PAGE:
Ridesharing service Uber has suffered another blow as the US city of Portland has sued the firm for not following the city's regulations.
Uber started services in Portland, Oregon, on 5 December without consent from local authorities, the city says.
"The city's lawsuit is asking for a declaration by the court that Uber is subject to the city's regulations," the city said in a statement.
"The lawsuit also asks the court to order Uber to stop operating in Portland until it is in compliance with the city's safety, health and consumer protection rules."
The city laws require all for-hire vehicles to be licensed, and it wants Uber to follow them. Until it complies with the laws, Portland wants Uber to shut down operations within city limits.
The city has issued a cease and desist, ordering Uber to halt operations there, and is asking the court to enforce the order.
"Our main concern is public health and safety, because the state invested in the cities the responsibility to do that," city mayor Charlie Hales said.
"Beyond that, though, is the issue of fairness. Taxi cab companies follow rules on public health and safety. So do hotels and restaurants and construction companies and scores of other service providers. Because everyone agrees: good regulations make for a safer community. Uber disagrees, so we're seeking a court injunction."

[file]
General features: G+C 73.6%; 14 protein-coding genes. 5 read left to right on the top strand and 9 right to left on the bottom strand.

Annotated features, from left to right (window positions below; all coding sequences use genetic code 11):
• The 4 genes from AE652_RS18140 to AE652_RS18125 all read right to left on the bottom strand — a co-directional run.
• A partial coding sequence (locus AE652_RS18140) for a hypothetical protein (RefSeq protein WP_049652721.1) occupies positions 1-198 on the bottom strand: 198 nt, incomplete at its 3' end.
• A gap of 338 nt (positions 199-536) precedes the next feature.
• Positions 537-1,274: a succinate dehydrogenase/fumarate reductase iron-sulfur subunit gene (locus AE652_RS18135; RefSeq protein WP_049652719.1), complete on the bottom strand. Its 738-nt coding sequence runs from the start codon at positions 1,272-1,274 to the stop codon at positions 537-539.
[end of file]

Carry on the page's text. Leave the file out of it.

"Uber has received a tremendously warm welcome from riders and drivers in and around Portland. We appreciate the way residents have welcomed Uber into the Rose City, their support illustrates why it's time to modernise Portland transportation regulation," Reuters quoted an Uber spokeswoman as saying.
Uber had completed its latest funding round earlier, valuing it at $40bn (£25.6bn, €32.6bn) ahead of its planned initial public offering.
However, the US company has recently suffered a number of blows to its international expansion plan.
On 8 December, the company was banned from operating in the Indian capital New Delhi, after one of its drivers was arrested for raping a female passenger.
The 26-year-old woman, who used Uber's smartphone app to book a taxi on 5 December, was allegedly taken to a secluded area and raped.
The service was earlier banned in the Netherlands, as it lacked a special license that was required according to the laws of the country.